• Turkey of Frankenstein

    by  • November 19, 2012 • Fiction • 0 Comments

    An essay by Max Frankenstein, as provided by Richard Zwicker
    Illustration by Katie Nyborg


    There’s a certain justice in not being able to escape your own past. You make your bed, you sleep in it, I always say. It seemed less equitable, however, that I was doomed to sleep with my great-uncle Heinrich Frankenstein, or rather, in his bed. But then again, why should I refuse the inheritance of a large sum of money and a castle in eastern Germanyjust because my great-uncle was a direct descendant from the infamous Victor? Why? Because only someone who’d never watched Creature Feature would move into that castle and resume the Frankenstein experiments. But I fell for it, hook, line, and lightning bolt.

    At the time I received the notice of my great-uncle’s death, I was a career student in western Massachusetts, working on a double major of organic chemistry and comparative literature with a minor in German. With twelve years of full class loads, I had amassed a student debt large enough to make myself known to the International Monetary Fund. I needed money and, in lieu of that, a place to hide, so the Frankenstein castle held an appeal for me. It had been in the family since Centurion Frankenstellini needed something to keep his military unit busy. After erecting it, he had them say his name ten times fast.

    I should add that I have not kept the name Frankenstein.  To have done so, with my large-sized build, size 13 shoes, and somewhat clumsy lope, would have made me a magnet for cruel humor. I go by Maximillian Stein. The shortened last name left me vulnerable only to the biergarten japes, “Hey, Stein! How about another stein?” and “Thank a million, Maximillian.” These I could deal with.

    Within days of receiving the letter, I took incompletes in my classes and bought a ticket to Berlin. I initially had difficulty finding my property. The letter stated it was the only castle in the hamlet of Tubin and that once I got off at the train station, I should “ask around.” But the German equivalent of “castle” earned me nothing but blank looks from the townspeople, all of whom, even the women, seemed to be with mustache. Finally, a heavy set, older man with an uneven beard and limp gray hair said, “Oh, you mean the ruin. It’s on Nachdunkel Hill, ten kilometers west of the village.”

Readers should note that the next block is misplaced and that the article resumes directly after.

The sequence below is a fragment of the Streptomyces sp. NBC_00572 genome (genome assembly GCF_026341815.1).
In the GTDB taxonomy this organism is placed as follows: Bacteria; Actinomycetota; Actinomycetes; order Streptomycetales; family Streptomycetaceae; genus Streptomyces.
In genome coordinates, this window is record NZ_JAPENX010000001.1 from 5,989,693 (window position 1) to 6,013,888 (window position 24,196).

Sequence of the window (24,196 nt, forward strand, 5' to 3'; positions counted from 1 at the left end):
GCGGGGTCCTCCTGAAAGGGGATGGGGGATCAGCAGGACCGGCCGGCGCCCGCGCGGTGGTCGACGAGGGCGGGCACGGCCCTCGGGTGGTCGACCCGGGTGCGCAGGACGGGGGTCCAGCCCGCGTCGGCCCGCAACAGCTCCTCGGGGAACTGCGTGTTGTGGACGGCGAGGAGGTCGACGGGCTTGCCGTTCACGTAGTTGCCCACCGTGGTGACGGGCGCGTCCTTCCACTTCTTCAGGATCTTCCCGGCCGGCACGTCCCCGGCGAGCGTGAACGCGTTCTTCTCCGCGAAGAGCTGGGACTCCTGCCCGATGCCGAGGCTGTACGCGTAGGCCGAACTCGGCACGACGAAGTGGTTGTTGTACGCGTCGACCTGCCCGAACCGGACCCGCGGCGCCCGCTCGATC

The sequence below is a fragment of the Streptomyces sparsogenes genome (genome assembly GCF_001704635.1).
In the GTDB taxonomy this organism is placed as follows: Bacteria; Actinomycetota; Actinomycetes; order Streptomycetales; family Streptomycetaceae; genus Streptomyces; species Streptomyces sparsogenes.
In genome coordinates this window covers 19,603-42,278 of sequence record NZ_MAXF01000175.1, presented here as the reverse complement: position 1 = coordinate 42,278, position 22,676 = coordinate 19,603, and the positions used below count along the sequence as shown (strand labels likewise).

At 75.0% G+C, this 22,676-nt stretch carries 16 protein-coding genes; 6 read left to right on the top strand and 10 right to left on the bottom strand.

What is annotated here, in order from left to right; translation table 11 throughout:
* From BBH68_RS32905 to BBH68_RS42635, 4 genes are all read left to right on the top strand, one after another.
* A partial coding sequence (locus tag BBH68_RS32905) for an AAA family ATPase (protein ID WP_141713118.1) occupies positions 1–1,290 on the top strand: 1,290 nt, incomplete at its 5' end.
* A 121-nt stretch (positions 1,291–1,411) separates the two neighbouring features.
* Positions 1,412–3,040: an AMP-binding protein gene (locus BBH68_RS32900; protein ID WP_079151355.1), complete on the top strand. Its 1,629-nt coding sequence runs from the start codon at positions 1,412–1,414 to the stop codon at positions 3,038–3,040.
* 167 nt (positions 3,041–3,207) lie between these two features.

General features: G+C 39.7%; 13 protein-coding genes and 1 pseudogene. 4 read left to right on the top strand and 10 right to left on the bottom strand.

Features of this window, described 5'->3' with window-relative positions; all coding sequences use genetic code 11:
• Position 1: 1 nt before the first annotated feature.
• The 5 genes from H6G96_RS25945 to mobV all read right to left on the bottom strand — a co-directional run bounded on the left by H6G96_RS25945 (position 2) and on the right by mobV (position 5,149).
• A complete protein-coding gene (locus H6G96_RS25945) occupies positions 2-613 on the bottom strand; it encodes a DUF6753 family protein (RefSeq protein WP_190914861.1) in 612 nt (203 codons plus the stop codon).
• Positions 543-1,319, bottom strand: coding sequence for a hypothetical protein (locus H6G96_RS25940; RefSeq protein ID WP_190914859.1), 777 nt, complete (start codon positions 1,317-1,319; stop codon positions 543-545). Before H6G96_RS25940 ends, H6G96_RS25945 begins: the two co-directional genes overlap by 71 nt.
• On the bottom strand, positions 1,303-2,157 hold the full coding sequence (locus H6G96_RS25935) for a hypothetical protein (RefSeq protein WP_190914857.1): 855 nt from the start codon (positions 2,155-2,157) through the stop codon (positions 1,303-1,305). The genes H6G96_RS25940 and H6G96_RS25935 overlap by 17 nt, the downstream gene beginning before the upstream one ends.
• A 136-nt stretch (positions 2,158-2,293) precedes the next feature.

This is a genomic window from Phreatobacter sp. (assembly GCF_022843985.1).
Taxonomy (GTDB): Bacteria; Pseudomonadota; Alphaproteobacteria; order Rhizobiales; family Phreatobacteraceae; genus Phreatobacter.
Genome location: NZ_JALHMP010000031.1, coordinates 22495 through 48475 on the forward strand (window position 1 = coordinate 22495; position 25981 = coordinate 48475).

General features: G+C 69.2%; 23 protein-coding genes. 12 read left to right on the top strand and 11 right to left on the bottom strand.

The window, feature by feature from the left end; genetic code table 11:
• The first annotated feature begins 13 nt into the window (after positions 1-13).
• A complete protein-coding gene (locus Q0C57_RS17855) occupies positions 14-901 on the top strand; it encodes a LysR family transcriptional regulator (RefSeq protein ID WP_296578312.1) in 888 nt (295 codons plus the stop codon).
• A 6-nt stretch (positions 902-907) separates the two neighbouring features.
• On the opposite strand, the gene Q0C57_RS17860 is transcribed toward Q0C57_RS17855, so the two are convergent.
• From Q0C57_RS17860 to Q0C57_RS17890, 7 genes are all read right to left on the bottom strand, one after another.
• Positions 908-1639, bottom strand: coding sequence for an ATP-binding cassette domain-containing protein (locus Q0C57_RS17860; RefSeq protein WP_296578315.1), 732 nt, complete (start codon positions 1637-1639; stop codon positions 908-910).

There’s something about the word “ruin” that doesn’t connote rising real estate values. The old man went on to tell me my castle had a caretaker, a Dr. Schwenden, once the most admired medical mind in Tubin. Tragically, his reputation was destroyed by his inclination to prescribe opium regardless of what plagued his patient. Words of wisdom from Dr. Schwenden: “Stubbed your toe, did you? Here, fire this sucker up.” One day, his life’s profession on the line, Schwenden got up in front of an angry crowd of ex-patients gathered in the market square. “I tell you there is nothing harmful about opium, and to prove it to you, I will administer it to myself.” Schwenden lit a thick opium cheroot and calmly smoked it down to a one-inch butt in front of the fruit and vegetable throwing crowd. He then finalized his trip into medical oblivion by falling off the platform and landing on top of the mayor’s teenage daughter. Heinrich took pity on the man and offered him the caretaker job. Rarely leaving the castle’s crumbling walls, Schwenden cultivated his habit. The old man finished his story by saying, “I hear he doesn’t even call himself Dr. Schwenden any more. He prefers the name ‘Schweinhund’.”

    Turk of Frankenstein

    “So, isn’t this nice,” the turkey said sarcastically. “As if the rich, pampered class of this town doesn’t have enough holidays. You have to borrow holidays from other countries.”


    To read the rest of this story, check out the Mad Scientist Journal: Autumn 2012 collection.


    Max Frankenstein is a career student with a college debt larger than some mismanaged small countries. The direction of his life–away from his creditors–takes a different turn when he inherits his great uncle’s castle in Germany.


    Richard Zwicker is an English teacher who lives in Vermont with his wife and beagle. His hobbies besides writing are reading, playing piano, and fighting the good fight against middle age. His short stories have appeared in “Stupefying Stories,” “Mindflights,” “New Myths,” and “Flagship.” Despite the fact that he lived in Brazil for eight years, he is still a lousy soccer player.


    Katie Nyborg’s art, plus information regarding hiring her, can be found at http://katiedoesartthings.tumblr.com/

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